Tax rules for 529 plans.

Contributions to a 529 plan are not tax-deductible. Earnings on investments in a 529 plan grow tax-deferred, and withdrawals are tax-free as long as they’re used for qualified education expenses. Although there’s no limit to how much you can contribute each year, each state’s plan has its own lifetime limit—typically more than $200,000 per designated beneficiary.¹ You can also treat a 529 contribution as being made over five years for gift tax purposes. For example, a married couple could contribute up to $140,000 per child up front without using any of their lifetime gift tax credit.

Tax benefits of an ESA.

Contributions to an ESA are not tax-deductible. Earnings on investments in an ESA grow tax-deferred, and withdrawals are tax-free as long as they’re used for qualified education expenses. If you’re a single filer, you may make a maximum contribution of $2,000 per year per child, subject to income limitations. Be careful if accounts are established by different family members for the same child. Total contributions may not exceed $2,000 in any one year.

Contribution limits for 2016.

529 plan ESA
What is it? A state-sponsored, tax-deferred college investment account An education savings account set up and managed by a parent or guardian for the benefit of a minor child
Earnings Tax-deferred Tax-deferred
Amount you can contribute without owing gift taxes Up to $70,000 ($140,000 per couple) per beneficiary in a single year (if you elect to recognize that gift over five years for tax purposes and make no additional gifts to that beneficiary over the next five years1) N/A
Withdrawals Free of federal income taxes when used for qualified education expenses2 Free of federal income taxes when used for qualified education expenses2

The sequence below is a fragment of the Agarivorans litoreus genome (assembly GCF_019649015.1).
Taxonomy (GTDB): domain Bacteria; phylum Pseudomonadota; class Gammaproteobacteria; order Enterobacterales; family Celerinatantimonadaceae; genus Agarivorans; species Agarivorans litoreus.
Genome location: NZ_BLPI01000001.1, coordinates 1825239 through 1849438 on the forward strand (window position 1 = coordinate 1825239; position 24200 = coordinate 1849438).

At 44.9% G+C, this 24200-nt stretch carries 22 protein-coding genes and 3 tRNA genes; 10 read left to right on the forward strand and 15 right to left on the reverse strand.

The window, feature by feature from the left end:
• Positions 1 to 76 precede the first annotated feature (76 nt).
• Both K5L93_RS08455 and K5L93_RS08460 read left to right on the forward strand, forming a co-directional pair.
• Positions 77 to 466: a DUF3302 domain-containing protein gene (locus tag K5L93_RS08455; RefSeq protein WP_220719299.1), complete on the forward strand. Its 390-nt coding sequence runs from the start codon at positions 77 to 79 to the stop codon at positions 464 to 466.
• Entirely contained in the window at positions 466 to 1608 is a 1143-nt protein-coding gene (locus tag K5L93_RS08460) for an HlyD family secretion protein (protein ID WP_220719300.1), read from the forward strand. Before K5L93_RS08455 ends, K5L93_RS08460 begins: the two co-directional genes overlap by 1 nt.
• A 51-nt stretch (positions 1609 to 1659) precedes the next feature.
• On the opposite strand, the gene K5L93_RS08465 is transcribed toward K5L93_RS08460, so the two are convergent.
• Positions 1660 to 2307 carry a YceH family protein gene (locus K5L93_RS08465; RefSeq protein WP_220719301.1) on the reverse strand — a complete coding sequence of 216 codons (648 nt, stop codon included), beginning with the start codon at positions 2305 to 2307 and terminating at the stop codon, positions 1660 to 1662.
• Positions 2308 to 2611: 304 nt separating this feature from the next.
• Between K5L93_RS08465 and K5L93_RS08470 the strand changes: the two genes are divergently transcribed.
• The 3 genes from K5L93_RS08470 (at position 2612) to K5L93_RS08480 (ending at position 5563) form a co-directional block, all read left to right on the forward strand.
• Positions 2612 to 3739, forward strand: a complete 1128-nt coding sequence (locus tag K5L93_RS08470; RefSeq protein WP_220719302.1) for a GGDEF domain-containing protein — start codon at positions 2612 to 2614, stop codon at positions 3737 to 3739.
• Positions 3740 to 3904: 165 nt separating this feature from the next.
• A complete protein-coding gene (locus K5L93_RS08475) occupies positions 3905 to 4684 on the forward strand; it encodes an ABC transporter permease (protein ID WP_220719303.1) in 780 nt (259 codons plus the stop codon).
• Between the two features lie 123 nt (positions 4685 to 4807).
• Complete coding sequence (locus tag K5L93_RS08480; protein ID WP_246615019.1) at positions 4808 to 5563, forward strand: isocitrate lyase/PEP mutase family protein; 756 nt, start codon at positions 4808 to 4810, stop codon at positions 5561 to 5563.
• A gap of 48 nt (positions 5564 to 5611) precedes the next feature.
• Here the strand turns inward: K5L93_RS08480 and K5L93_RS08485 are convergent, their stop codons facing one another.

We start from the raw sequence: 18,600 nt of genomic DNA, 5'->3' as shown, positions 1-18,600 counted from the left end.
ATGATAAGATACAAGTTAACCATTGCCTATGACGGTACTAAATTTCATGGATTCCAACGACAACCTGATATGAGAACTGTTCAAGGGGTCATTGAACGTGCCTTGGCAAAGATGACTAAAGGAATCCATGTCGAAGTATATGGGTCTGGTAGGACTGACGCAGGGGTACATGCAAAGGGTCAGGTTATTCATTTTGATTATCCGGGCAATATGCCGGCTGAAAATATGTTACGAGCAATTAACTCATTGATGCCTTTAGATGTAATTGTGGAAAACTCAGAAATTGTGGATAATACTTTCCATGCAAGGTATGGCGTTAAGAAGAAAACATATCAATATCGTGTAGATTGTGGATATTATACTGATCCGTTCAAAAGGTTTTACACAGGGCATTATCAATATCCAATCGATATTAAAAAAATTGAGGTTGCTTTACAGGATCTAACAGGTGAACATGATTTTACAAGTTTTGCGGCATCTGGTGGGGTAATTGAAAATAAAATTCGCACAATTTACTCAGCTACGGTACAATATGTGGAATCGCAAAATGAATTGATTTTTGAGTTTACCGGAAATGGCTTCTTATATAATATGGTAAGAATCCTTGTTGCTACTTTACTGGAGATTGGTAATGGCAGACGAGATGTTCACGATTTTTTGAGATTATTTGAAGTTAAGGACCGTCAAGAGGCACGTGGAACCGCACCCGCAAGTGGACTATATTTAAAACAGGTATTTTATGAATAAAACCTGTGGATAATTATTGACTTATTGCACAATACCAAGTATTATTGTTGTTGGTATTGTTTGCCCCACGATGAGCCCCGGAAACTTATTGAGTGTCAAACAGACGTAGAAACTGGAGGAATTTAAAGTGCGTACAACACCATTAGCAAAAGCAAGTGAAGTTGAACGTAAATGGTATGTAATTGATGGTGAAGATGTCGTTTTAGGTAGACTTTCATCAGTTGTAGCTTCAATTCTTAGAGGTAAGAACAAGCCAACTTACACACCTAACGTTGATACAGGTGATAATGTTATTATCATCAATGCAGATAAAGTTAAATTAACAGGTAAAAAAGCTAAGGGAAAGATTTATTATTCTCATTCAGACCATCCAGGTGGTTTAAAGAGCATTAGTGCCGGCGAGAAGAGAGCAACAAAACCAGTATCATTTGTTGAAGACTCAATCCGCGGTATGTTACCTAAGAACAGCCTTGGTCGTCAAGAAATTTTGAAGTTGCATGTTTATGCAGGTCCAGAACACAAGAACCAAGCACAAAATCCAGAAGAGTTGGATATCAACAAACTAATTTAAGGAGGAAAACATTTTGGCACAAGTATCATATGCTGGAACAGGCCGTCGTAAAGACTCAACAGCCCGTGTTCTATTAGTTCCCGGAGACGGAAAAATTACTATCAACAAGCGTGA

Contribution limits Lifetime limit for each beneficiary that varies by state; $365,000 on average3 $2,000 per year, subject to adjusted gross income limitations per beneficiary4
Penalty for nonqualified use Earnings are taxed as ordinary income and may be subject to a 10% federal tax penalty Earnings are taxed as ordinary income and may be subject to a 10% federal tax penalty
Investment choices Choose from pre-defined asset allocation portfolios Managed by a parent or guardian
Impact on financial aid 529 plans are counted as assets of the parent or account owner in determining financial aid ESAs are counted as assets of the parent or account owner in determining financial aid
Age limits None for beneficiaries Contributions can be made until the beneficiary reaches age 18; funds must be distributed to the beneficiary by age 30

Additional resources.

For help deciding which plan might be the best fit for you, visit our overview of college savings plans.

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Clients of independent investment advisors: You may also contact your advisor or call Schwab Alliance at 800-515-2157.